Rick Frederico’s resume is impressive, with roles including senior vice president and concept head for Macaroni Grill (and later president of the Italian Concept division); co-founder, partner, and vice president of Grady’s Goodtimes; CEO of P.F. Chang’s; and serving on the board of directors for Domino’s—to name just a few.
In 2022, Frederico teamed up with Tom Donmoyer and Ric Gorden to open their newest concept, Thompson 105 Woodfired Grill + Cocktails, and American neighborhood locale in McDowell Mountain Ranch.
In response to his innovation and success, Frederico was recently awarded the Elliot Award for Impact, which recognizes leaders who have created a huge difference in the industry.
His impact is greater than just the restaurant industry, as well. Frederico is a founding member of Chances for Children, which supports and inspires hope to the children of Haiti who have been separated from their parents, including helping with clean water, food, medical care, and more.
We caught up him to talk about work, life, and food.
How did you end up in the food industry?
Actually, by accident. While in college, I worked in a Steak & Ale restaurant as a server and a grill cook. Just prior to graduating, my father, who was not in the restaurant business, bought and opened a small Italian restaurant. I was working there during the summer when the manager quit and moved to Canada. That is the day I became a restaurant manager.
What prompted you to open Thompson 105?
My great friend, Tim Donmoyer, lives just down the street from Thompson 105. It was a closed restaurant and he kept calling saying we needed to open something. I had long retired from running a large restaurant company and kept saying, “No, thanks.” Well, that lasted until I met him at the location and saw the spectacular view of the McDowell Mountains.
What do you feel makes the restaurant special?
We have very good food, featuring a wood-burning rotisserie and grill. We do not buy anything pre-prepared. We make everything every day in the restaurant, including spinning fresh pasta. We do pride ourselves on being a great neighborhood restaurant so that even if you don’t live in McDowell Mountain Ranch, you will drive to find us. The entire restaurant and patio are designed to take advantage of the phenomenal views of the McDowell Mountains.
Your favorite dish on the menu?
I have several, but it depends on how and who I am dining with. If I am coming in for a casual dinner with my wife, I order our wood-roasted Prime Rib Sandwich, but if it is more of an evening out, I might opt for our fresh roasted Salmon or Chicken Parmigiano.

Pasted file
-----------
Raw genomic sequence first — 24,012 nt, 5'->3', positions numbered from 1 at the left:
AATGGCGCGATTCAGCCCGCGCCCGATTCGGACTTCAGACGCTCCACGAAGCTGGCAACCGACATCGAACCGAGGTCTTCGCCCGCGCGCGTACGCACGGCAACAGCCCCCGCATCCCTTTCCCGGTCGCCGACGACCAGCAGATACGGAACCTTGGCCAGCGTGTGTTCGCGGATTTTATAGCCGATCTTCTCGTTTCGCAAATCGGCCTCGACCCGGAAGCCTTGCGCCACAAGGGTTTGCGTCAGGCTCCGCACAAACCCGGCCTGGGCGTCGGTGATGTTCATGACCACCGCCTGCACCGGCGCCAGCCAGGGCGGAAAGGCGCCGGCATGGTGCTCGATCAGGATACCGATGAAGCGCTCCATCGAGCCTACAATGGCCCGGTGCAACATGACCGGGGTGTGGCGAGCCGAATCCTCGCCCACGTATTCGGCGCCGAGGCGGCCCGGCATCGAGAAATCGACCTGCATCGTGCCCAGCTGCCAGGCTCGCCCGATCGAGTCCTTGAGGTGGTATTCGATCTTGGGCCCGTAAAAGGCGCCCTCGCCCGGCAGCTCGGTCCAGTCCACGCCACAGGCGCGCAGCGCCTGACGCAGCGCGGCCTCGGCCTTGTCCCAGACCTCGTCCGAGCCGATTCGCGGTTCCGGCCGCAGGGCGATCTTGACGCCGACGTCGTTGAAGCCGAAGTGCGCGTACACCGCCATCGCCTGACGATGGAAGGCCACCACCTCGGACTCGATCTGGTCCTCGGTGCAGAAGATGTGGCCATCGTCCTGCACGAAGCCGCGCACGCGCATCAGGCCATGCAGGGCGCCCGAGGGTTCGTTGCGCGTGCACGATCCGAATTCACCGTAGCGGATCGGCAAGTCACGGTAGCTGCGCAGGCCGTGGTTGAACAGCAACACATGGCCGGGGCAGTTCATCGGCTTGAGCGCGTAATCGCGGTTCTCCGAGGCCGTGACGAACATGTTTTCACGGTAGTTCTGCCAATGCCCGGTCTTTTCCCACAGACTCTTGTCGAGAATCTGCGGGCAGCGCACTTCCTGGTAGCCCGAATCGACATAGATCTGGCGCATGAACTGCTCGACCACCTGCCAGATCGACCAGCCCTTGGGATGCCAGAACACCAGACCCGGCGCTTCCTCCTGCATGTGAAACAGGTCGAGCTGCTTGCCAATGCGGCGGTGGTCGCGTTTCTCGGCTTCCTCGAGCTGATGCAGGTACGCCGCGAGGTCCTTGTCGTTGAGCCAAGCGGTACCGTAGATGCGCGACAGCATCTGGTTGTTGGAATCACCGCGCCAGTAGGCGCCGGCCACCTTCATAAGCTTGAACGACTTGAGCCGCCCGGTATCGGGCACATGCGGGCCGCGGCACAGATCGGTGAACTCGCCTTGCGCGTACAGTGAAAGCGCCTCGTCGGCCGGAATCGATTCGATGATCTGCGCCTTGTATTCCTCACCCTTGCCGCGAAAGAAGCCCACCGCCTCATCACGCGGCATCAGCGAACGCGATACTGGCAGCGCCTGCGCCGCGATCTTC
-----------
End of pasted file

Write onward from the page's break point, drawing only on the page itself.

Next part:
You recently won the Elliot Award. Can you explain what it is and how you feel about winning it?
Humbled is the first word that comes to mind. There have only been a couple of other industry recipients, including my long-time mentor, Norman Brinker. To be included in this small group of Elliot Award winners is quite an honor.
You helped found a nonprofit called Chances for Children. What prompted that?
Twenty-plus years ago, my wife Peggy and I adopted our two daughters from Haiti—on top of the three sons we already had. Shortly after bringing the girls home, I was chatting with my friends Craig and Kathi Juntunen, who then went to Haiti and adopted three kids. When Craig and Kathi asked if I would help start a foundation to support the children in Haiti, it was an easy decision to say yes. What started as a single orphanage now feeds over 6,000 children a day in communities across the country, has built a pediatric community clinic, teaches sustainable farming, has a women empowerment education program, and provides microloans to help them start small businesses. We have also built community schools and churches—just to name a few of the things we focus on. We take each community where day-to-day survival is an issue to a level of stability, and with our support, move them on to becoming sustainable communities.
How can we help?
I would point folks to the Chances for Children website at http://www.chances4children.org/. If you have a passion for supporting children, any donation will be put to great work. Over 90% of every dollar donated goes directly to the children in our community, and everyone on the team has a strong passion for bringing the best support possible to the communities in Haiti.
If you’re not eating at Thompson 105, you frequent …
Similar to what I order, it kind of depends on the experience we are going out for. If more of a celebratory event, I love Steak 44 or Ocean 44. If it’s last minute, “let’s go grab dinner,” we enjoy several of Sam Fox’s restaurants.
Motto you live by?
“To whom much is given, much will be required.” Peggy and I have been blessed with many things, but especially five great children, and now will soon welcome our ninth grandchild.
Anything else you’d like to share?
We have been very lucky. We love living in Arizona, have raised a great family in the Valley, have created and sustained many lifetime friends, and are fortunate enough to know enjoy all of it on a regular basis.